The Flores Sea, colloquially known as “Bahasa Indonesia Laut Flores”, a part of the Pacific Ocean in Indonesia, covers up to 240,000 square kilometers of surface area. The Flores Sea is bounded by the Celebes (Sulawesi) Island in the north and by the Sunda Islands of Flores, and Sumbawa in the south.
The Flores Sea is bordered by the Banda Sea in the east and northeast, the Java Sea in the northwest, and the Bali Sea in the west. The Makassar Strait also connects the Flores Sea with the Celebes Sea in the northwest. Various islands separate the Flores Sea from the Indian Ocean and the Savu Sea in the south.
The sea’s four physiographic areas are as follows: a 500m broad plateau in the sea’s west; a maximum depth of 5,140m in the south called Flores Basin; a shallower trough with a 3,370m depth reaching the Celebes (Sulawesi) Island in the north; and a final region in the east bordering the Banda Sea at the south of Teluk Bone.
The waters of the Flores Sea have an average temperature of 28.6℃, with a maximum temperature of 29.0℃ during summer and a minimum temperature of 27.9℃ during the cold month of December. The temperature of the Flores Sea has been attributed to the area's tropical climate, which staggers and maintains high temperatures all year round, allowing swimmers to enjoy the sea’s warm waters and exercise various water sports. With approximately 1600 millimeters of annual rainfall, precipitation peaks during the rainy season from December to March, and staggers during the dry season from June to September. Earthquakes and volcanic activities frequently occur in the Flores Sea, as the Batu Taru Volcano has entered a phase of much stronger eruptions since 2014. The latest earthquake that took place in the area happened on July 14, 2019, with a reading of 5.5 on the Richter scale and no tsunami warning.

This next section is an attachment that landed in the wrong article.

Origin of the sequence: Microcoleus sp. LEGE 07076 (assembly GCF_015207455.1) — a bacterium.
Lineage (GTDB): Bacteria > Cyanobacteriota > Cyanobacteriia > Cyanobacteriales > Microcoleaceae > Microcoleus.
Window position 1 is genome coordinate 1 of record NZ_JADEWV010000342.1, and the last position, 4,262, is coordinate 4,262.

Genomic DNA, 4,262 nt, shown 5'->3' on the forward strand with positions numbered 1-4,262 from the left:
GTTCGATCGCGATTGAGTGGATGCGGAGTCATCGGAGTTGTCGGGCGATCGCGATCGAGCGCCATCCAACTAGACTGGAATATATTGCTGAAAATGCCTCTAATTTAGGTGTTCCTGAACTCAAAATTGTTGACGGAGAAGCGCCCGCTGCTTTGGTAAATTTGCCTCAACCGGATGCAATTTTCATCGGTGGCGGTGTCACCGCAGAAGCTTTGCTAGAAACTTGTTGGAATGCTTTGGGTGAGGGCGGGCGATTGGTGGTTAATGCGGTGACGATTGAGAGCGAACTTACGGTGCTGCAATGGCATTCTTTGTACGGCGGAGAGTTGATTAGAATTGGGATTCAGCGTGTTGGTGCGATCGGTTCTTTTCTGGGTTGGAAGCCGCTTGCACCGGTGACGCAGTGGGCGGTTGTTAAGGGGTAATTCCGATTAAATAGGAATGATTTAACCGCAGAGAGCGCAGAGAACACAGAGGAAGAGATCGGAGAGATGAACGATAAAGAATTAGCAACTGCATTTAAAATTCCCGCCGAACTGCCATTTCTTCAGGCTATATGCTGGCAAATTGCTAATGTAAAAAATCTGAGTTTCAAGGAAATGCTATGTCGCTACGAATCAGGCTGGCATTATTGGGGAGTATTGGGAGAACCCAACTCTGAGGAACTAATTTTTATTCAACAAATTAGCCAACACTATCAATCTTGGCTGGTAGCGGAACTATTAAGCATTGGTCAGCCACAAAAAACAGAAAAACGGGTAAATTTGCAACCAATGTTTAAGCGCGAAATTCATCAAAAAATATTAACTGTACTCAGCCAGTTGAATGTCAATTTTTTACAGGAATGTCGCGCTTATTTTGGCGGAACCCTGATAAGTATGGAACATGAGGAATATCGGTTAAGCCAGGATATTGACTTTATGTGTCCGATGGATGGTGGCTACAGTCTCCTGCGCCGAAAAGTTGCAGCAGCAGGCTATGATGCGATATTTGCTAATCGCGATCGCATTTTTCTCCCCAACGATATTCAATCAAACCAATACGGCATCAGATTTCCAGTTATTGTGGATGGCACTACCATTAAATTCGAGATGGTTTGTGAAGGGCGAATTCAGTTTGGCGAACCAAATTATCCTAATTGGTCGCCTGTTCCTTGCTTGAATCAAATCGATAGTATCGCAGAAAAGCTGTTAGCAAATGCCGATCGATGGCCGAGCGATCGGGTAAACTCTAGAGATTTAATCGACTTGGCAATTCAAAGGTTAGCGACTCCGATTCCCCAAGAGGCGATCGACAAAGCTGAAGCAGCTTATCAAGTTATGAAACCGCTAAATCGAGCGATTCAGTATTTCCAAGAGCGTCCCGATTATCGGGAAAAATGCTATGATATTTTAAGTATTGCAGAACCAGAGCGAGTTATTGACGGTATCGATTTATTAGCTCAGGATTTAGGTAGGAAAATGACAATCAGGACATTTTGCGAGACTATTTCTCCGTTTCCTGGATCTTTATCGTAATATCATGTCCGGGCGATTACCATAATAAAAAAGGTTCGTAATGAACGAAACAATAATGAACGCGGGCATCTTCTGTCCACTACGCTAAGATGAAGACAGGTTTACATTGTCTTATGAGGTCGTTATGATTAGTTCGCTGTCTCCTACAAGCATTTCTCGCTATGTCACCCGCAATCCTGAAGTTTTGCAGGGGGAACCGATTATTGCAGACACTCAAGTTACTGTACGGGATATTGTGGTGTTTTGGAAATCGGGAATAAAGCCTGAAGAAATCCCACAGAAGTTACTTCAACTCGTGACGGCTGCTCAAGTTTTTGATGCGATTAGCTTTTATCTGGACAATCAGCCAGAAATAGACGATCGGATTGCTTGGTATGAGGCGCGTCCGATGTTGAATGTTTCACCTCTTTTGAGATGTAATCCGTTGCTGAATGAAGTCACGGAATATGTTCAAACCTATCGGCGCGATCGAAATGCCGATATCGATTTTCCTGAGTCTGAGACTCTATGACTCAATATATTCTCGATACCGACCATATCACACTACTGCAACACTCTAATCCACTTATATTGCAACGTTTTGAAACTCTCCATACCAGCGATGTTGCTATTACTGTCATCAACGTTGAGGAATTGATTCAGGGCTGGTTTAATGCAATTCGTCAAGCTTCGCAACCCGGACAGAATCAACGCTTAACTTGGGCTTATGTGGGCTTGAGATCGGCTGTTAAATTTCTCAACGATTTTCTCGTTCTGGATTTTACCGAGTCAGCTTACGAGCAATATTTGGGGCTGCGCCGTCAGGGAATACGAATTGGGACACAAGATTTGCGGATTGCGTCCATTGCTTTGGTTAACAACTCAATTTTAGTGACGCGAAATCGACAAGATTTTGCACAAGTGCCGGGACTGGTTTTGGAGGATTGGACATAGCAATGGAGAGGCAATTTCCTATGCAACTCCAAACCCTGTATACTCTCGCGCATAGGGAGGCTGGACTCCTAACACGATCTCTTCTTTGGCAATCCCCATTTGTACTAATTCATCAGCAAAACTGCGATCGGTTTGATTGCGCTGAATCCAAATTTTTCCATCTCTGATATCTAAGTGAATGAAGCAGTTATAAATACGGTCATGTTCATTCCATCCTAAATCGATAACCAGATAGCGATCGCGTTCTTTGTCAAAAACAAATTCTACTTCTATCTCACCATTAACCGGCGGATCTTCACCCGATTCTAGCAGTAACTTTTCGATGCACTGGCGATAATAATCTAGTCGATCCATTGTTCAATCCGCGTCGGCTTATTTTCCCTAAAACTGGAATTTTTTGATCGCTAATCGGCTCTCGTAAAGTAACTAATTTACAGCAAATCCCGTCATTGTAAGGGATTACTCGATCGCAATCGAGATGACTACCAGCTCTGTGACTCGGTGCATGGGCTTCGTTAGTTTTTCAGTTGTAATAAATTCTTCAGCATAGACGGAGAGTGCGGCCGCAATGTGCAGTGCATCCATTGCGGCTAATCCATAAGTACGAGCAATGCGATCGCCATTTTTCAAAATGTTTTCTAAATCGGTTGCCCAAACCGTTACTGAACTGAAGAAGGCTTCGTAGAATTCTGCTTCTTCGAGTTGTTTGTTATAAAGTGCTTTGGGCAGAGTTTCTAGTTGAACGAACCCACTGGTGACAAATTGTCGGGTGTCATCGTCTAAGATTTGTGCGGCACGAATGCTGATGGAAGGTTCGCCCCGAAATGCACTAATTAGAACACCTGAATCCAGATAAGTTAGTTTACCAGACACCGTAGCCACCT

The waters of the Flores Sea are home to various species of aquatic flora and fauna. The strong currents that surface in the winter encourage southwestern migratory paths for various mammals. Animals such as whales use the tracts that pass through the Flores Sea to emigrate from the Pacific Ocean to the Indian Ocean. Many whale watchers are attracted to the area since the sea’s position near different water bodies creates a rich feeding path that attracts Orca whales and dolphins. Small fishes like the ocean sunfish is also found in the Flores Sea.